Electricity costs continue to rise as Americans use more and more high-tech gadgets. From smartphones to laptops, all these devices need to be plugged in sooner or later.
Video games, however, come in a number of different forms.
There are handheld systems, gaming PCs, consoles, and games that can be played on phones and tablets. Does playing these games eat up enough energy to make a significant difference on an electricity bill?
The answer will depend on the type of gaming system being used.
[Recommended read: How to Enjoy Computer Games More Cheaply]
Handhelds and Phone Games are the Cheapest
As far as energy consumption, these game systems cost the least. There are a number of reasons for this. First, the display screen is smaller, so less energy is needed to produce the images. Second, the games offered for handhelds and phones are generally not the powerhouses available for other systems. For example, Crysis 3, which takes a lot of power to run, is only available on the Xbox 360, PlayStation 3, or PC. Finally, when the games are not being played, these devices usually get completely turned off, with the exception of cell phones.
PCs Can Offer Decent Energy Savings
Depending on a number of factors, a desktop computer can be a relatively energy-efficient way to play video games. Much will depend on the power supply the computer uses. Fortunately, there is a rating system in place to let consumers know how efficient power supplies are. The best power supplies are rated at 80 Plus Platinum, meaning they are 89% efficient when running at full load. The other ratings, which progress downward by about two percent in efficiency per rating, are 80 Plus Gold, 80 Plus Silver, 80 Plus Bronze, and 80 Plus.
By selecting a computer with an efficient power supply, gaming is not such a terrible strain on electricity resources as it could be. Of course, common sense also plays a role in this. Shutting down a computer when not in use, selecting energy efficient monitors and components, and taking a break every once in a while will all help power consumption remain a minor issue when using a PC.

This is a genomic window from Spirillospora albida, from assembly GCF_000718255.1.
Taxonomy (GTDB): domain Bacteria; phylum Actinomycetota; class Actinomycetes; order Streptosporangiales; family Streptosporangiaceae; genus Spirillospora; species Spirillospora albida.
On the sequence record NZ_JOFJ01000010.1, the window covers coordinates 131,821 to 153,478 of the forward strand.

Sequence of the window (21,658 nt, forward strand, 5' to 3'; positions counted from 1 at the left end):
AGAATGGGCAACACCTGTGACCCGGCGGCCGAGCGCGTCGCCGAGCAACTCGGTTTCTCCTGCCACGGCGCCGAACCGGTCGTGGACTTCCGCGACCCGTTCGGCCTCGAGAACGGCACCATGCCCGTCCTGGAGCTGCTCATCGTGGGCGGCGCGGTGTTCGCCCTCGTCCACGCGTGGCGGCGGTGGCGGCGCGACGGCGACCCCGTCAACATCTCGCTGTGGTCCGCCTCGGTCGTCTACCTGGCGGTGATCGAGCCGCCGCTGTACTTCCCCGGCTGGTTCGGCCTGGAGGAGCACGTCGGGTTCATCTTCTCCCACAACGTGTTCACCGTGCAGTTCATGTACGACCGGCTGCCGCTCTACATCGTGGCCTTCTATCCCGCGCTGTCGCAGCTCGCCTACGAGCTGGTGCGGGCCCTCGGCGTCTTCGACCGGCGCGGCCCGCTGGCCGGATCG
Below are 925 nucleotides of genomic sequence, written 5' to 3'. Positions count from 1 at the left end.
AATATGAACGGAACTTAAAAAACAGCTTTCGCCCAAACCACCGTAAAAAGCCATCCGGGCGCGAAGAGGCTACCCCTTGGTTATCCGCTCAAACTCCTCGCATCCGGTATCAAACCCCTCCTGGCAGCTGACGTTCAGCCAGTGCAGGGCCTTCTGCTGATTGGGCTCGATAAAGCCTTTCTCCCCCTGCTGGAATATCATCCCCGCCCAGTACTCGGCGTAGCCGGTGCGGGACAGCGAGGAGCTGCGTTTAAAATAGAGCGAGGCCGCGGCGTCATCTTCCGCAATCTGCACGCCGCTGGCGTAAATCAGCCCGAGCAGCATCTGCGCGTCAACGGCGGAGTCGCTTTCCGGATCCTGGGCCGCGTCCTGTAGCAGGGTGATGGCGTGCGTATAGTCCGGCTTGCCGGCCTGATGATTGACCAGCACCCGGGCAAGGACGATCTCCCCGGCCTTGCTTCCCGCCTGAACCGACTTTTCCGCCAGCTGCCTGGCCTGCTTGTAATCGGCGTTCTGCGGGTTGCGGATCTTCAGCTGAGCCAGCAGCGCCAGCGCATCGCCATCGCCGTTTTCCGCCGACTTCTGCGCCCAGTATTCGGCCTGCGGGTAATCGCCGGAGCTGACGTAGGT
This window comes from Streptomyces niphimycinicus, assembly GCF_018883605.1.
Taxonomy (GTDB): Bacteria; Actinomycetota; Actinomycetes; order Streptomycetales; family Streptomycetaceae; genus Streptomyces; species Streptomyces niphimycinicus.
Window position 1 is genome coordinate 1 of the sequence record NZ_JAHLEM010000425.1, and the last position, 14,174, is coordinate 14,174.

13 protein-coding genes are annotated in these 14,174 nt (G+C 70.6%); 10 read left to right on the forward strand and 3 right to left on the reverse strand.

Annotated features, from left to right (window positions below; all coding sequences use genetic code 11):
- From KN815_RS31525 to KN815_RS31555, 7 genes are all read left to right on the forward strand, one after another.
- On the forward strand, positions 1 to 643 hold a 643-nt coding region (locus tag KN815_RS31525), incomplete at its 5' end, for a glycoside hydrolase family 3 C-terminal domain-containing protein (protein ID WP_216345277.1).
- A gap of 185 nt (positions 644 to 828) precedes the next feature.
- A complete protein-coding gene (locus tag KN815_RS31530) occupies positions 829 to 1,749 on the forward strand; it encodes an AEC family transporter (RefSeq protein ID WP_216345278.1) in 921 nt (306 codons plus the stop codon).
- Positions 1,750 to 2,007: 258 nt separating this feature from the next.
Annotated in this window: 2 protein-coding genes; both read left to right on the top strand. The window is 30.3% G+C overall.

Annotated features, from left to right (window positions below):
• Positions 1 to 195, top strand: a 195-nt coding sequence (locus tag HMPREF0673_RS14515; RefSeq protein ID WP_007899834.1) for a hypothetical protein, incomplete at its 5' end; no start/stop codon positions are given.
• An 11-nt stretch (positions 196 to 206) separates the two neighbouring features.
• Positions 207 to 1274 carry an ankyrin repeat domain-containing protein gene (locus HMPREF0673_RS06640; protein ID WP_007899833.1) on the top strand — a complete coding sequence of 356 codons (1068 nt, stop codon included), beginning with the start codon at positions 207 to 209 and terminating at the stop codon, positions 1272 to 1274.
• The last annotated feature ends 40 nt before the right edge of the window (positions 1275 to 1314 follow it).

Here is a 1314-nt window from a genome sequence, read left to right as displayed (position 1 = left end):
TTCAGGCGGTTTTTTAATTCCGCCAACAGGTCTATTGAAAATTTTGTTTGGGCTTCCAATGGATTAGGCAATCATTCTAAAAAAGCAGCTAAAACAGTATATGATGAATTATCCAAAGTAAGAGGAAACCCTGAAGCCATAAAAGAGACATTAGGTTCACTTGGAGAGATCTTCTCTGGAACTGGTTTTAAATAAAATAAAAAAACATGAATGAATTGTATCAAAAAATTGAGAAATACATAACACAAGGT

Consoles and the End of the World?
Many dire claims have popped up in the media about how video game playing uses as much energy as the city of San Diego, how consoles use $1.24 billion dollars while in idle mode, and how consoles are generally quite inefficient.
While it is true that consoles, with the exception of the Nintendo Wii, consume a lot of power, simply turning off the system when not in use makes a big difference. The PlayStation 3 and Xbox 360 continue to use a lot of power while in idle mode, and this can translate to higher electric bills.
However, while it is certainly a good idea to turn off a console while not in use, don’t expect to save enough to purchase that new Rolls Royce. The savings will, depending on the overall energy consumption of a given house, be noticeable but not extreme. Over time these small savings do add up, so make sure to power down that console when not playing.
[Image credit: Dean Ashton, Flickr]